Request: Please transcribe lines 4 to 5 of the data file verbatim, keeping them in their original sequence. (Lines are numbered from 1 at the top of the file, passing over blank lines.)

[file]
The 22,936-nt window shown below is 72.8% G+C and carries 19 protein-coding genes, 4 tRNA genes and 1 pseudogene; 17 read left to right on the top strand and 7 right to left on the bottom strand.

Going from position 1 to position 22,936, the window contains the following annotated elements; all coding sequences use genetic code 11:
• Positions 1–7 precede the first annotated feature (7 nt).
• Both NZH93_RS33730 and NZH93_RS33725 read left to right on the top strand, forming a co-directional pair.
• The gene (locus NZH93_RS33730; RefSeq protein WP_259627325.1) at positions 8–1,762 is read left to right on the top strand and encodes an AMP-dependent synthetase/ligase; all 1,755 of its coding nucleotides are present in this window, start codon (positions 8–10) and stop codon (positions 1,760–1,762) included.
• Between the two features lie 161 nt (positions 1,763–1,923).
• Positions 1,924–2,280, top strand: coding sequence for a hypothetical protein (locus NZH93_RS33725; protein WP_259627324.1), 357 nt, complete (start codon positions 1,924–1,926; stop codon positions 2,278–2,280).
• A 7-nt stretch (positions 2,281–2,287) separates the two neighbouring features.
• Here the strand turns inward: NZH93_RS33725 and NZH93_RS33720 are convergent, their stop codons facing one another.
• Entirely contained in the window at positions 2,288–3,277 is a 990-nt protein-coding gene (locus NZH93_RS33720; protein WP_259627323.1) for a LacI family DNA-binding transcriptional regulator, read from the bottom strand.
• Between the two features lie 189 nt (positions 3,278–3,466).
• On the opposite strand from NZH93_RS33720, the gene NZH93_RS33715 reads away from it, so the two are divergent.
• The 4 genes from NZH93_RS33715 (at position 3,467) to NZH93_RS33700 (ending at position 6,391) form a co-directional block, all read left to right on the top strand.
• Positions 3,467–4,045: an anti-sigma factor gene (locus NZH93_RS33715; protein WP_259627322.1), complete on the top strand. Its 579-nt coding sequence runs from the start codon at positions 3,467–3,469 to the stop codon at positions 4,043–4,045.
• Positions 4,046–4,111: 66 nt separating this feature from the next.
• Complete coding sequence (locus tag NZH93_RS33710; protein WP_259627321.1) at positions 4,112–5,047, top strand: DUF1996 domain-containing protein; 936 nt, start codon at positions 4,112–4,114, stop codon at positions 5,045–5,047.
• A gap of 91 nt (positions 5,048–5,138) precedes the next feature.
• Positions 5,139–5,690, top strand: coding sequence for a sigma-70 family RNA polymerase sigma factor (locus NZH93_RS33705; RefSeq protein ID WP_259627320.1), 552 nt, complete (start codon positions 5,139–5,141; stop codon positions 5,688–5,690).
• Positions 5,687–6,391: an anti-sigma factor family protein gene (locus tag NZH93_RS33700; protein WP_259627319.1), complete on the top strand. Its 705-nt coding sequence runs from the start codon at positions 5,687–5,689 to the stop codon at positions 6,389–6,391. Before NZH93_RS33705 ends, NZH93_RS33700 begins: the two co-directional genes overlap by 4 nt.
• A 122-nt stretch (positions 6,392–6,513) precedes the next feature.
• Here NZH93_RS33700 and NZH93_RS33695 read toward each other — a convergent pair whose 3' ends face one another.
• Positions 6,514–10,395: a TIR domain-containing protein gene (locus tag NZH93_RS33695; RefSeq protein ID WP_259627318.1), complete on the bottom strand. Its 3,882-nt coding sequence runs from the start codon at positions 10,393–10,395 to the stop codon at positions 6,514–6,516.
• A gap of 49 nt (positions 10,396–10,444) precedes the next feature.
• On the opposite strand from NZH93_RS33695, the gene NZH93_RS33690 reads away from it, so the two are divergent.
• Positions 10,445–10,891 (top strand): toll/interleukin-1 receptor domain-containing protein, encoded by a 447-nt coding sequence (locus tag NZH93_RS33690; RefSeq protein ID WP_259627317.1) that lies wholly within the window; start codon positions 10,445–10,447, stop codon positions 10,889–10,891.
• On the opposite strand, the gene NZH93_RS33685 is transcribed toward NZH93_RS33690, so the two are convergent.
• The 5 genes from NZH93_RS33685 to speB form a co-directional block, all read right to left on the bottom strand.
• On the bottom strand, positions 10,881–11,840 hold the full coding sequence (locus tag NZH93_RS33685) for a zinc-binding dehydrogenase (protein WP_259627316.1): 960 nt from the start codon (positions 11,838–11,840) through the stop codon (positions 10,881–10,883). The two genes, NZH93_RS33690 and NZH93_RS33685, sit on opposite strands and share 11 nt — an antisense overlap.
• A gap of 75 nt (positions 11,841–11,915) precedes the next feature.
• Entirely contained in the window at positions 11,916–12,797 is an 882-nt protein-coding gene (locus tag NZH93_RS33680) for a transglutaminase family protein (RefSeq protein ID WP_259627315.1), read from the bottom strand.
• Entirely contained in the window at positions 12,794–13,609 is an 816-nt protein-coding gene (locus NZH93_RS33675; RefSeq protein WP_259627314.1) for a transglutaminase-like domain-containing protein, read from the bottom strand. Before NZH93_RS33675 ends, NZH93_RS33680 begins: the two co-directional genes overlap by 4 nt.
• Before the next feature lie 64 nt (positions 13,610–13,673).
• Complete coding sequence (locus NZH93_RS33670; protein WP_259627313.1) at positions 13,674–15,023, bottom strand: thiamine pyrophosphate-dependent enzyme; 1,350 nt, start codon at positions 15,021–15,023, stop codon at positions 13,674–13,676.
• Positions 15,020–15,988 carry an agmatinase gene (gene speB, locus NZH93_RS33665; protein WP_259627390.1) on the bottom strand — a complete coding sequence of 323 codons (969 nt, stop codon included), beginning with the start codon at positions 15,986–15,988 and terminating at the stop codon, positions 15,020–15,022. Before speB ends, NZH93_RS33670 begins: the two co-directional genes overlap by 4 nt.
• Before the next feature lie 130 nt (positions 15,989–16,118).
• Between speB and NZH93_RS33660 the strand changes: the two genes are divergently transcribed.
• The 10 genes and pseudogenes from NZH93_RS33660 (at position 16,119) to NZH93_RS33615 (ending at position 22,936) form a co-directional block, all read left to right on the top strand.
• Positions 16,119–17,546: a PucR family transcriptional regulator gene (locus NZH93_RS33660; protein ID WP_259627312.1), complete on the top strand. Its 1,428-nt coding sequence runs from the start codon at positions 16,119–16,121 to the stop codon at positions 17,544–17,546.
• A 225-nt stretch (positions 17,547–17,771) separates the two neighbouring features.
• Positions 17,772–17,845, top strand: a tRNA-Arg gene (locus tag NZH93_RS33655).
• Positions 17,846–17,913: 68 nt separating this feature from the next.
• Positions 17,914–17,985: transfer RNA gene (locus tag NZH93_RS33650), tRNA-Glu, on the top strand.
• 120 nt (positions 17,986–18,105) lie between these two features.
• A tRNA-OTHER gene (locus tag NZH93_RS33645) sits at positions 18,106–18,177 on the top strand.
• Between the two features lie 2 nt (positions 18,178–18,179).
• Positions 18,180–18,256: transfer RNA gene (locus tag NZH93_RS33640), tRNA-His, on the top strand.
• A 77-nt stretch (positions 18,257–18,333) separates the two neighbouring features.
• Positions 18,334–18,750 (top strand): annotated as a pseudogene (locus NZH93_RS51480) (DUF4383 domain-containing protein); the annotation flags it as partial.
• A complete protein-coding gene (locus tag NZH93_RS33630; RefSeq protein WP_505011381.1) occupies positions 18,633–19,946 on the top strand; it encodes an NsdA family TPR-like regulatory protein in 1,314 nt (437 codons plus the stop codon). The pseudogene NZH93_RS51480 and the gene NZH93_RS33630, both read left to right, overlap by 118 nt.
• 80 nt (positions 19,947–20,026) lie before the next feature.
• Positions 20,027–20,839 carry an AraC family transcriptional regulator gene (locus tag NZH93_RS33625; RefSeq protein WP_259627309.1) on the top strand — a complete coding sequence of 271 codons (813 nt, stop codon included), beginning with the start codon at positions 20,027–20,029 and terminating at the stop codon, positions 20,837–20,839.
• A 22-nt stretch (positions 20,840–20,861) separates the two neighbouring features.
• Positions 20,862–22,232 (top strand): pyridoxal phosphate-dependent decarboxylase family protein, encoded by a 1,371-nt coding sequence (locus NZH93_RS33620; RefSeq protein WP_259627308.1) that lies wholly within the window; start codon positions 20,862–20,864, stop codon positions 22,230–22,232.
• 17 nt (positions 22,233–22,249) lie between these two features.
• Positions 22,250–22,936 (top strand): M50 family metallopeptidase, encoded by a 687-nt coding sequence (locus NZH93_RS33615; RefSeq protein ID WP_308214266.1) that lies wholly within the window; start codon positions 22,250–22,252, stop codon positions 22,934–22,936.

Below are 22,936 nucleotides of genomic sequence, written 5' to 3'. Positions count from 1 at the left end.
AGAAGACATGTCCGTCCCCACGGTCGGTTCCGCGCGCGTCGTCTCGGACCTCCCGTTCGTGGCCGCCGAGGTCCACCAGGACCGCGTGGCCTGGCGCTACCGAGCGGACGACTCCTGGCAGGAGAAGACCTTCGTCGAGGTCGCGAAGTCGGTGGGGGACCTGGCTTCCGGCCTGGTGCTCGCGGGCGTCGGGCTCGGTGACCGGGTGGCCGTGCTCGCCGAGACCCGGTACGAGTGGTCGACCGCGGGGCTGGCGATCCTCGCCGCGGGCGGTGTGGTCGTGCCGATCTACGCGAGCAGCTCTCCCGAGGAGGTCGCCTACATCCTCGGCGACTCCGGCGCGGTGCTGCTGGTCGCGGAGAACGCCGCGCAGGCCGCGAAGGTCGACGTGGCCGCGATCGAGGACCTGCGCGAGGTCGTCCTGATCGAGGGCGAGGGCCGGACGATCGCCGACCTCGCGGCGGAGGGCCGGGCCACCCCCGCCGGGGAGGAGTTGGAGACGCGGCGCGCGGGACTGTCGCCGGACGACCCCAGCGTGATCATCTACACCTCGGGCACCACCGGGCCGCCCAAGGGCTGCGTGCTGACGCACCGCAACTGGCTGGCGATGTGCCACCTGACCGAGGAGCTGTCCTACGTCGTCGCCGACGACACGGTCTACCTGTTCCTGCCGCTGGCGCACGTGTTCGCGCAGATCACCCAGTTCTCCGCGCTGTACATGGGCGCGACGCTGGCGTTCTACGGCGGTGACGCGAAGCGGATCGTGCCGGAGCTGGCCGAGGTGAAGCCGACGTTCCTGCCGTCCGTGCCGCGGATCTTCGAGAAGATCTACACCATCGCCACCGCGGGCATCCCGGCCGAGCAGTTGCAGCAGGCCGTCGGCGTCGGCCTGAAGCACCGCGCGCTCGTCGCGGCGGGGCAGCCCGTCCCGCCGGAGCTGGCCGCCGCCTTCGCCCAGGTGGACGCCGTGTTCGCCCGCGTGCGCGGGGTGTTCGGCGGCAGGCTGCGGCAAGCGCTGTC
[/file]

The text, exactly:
• Both NZH93_RS33730 and NZH93_RS33725 read left to right on the top strand, forming a co-directional pair.
• The gene (locus NZH93_RS33730; RefSeq protein WP_259627325.1) at positions 8–1,762 is read left to right on the top strand and encodes an AMP-dependent synthetase/ligase; all 1,755 of its coding nucleotides are present in this window, start codon (positions 8–10) and stop codon (positions 1,760–1,762) included.